Investigating the Effectiveness of Super Bowl Ads|
February 15, 2013
Investigating the Effectiveness of Super Bowl Ads
On Sunday February 3, 2013 an estimated 108.4 million people were perched in front of their TV’s watching the Super Bowl. The Super Bowl not only holds the record for most watched event on television, but it is also notorious for broadcasting some of the year's best, and most expensive, commercials. This year was no exception. Everyone is entitled to their personal opinion and although some analysts are saying advertisers didn’t get the job done this year, I beg to differ. With 108.4 million people watching in 34 different languages throughout the 232 different countries and territories, there is a lot of diversity to account for. This is why I chose an Ad I thought most people watching could relate to; Best Buy’s “Asking Amy”.
This commercial stars Amy Poehler a well-known actress, comedienne, producer and writer. She’s best known for her comical skits in Saturday Night Live as well as her role as a surrogate mother in the 2008 movie Baby Mama. Her most recent performance has been a role as the Deputy Director of the Parks department in the TV series Parks and Recreation. Of course she doesn’t lack any humor when it comes to the commercial. It opens up with a Best Buy worker approaching Amy. He asks, “Hi, may I answer any questions?” Amy begins to open her mouth then a cunning look comes across her face her mouth closes and she smirks. This all happens within the first three seconds of the commercial. It continues with many short 3-5 second shots of Amy asking numerous questions about many of the products Best Buy carries; everything from cell phones to a washing machine. The Ad ends with Amy asking the Best Buy man, “Will this read 50 shades of grey to me in a sexy voice?” He answers no and she responds in a seductive voice with, “Will you?” Text pops up on the screen saying, “Thousands of experts ready to help” Then Best Buy logo pops up with the twitter symbol beneath it and “hash tag” InfiniteAnswers (#InfiniteAnswers). The company has obviously been identified as Best Buy and their message was very clear “We’re here to help”.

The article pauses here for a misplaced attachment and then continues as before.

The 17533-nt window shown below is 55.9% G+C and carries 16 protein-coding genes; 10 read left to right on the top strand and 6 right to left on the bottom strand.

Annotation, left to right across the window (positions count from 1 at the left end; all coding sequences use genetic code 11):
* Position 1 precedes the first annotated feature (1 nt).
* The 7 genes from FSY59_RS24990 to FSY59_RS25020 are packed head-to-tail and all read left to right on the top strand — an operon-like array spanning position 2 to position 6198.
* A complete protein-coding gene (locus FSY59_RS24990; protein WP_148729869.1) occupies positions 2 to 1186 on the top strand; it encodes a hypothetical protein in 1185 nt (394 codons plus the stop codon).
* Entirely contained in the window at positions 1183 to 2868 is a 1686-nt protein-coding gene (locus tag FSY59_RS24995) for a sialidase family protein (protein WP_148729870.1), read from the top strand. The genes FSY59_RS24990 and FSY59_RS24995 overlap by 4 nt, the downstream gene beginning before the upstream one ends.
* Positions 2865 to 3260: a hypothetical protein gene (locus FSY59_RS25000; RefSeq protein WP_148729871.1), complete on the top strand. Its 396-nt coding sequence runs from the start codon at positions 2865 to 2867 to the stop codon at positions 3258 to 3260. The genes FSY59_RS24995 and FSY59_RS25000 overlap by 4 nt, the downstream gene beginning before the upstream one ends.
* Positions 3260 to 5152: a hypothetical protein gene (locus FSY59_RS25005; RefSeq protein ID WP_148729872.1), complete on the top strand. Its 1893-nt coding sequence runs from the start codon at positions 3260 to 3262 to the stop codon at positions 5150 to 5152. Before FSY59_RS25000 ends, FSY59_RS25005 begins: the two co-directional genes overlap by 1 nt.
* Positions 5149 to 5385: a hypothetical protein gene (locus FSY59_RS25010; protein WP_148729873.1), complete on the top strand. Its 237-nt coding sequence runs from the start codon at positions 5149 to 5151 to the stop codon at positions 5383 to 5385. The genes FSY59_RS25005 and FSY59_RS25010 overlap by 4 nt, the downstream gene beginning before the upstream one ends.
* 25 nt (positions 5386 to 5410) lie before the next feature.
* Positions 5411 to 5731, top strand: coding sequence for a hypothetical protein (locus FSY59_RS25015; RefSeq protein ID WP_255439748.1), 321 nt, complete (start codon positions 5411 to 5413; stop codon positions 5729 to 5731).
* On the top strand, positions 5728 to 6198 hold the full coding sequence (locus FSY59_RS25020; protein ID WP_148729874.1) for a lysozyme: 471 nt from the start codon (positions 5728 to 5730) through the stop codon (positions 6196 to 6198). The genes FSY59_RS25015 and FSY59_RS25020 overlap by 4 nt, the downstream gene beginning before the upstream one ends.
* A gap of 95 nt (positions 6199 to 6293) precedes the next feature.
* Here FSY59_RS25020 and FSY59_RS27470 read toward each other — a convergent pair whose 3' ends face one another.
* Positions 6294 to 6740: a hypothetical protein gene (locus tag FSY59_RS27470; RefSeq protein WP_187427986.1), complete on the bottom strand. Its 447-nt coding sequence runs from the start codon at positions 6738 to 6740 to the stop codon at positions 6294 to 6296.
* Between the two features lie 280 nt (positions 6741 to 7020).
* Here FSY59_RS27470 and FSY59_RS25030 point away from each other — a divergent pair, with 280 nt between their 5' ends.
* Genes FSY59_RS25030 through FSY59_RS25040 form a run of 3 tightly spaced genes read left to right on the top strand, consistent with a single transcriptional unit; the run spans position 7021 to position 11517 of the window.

The consumer needs were also easily identifiable; actually, it was the main point of the entire Ad. Having the latest technology has become a huge cultural norm in the United States, but is also seen in other cultures throughout the world. With all the new gadgets coming out many people are going to feel overwhelmed, especially the older generations. Over 50% of the world’s population is under the age of 30 and that 50% grew up with technology. This means the other 50%, who did not grow up with technology, may feel left in the dust if they don’t conform to society's ever changing norms. Amy Poehler fits into the 50% of the population who didn’t grow up with rapidly changing technology. She portrays her generation (and prior ones) as having an infinite amount of questions.
Although the “older” generations are typically going to have more questions, I don’t believe the targeted audience was just them. By showing many of the products that Best Buy offers, it attracts younger consumers. Especially when demonstrating the new touch screen tablets, phones, 3D TV etc... Since it’s all VERY new, even the young consumers may not have the latest technology yet. I also feel this Ad appeals to a diverse age range because the Best Buy logo at the end and the Twitter hash tag below it. About 74% of twitter users are between the ages of 15 and 25. Besides age range this Ad is more appealing to people in the middle to upper class. We can infer this because all the products shown were somewhat pricey; definitely $75 and up. The lower class part of the population wouldn’t have the money to buy one of these products as they are still not seen as a...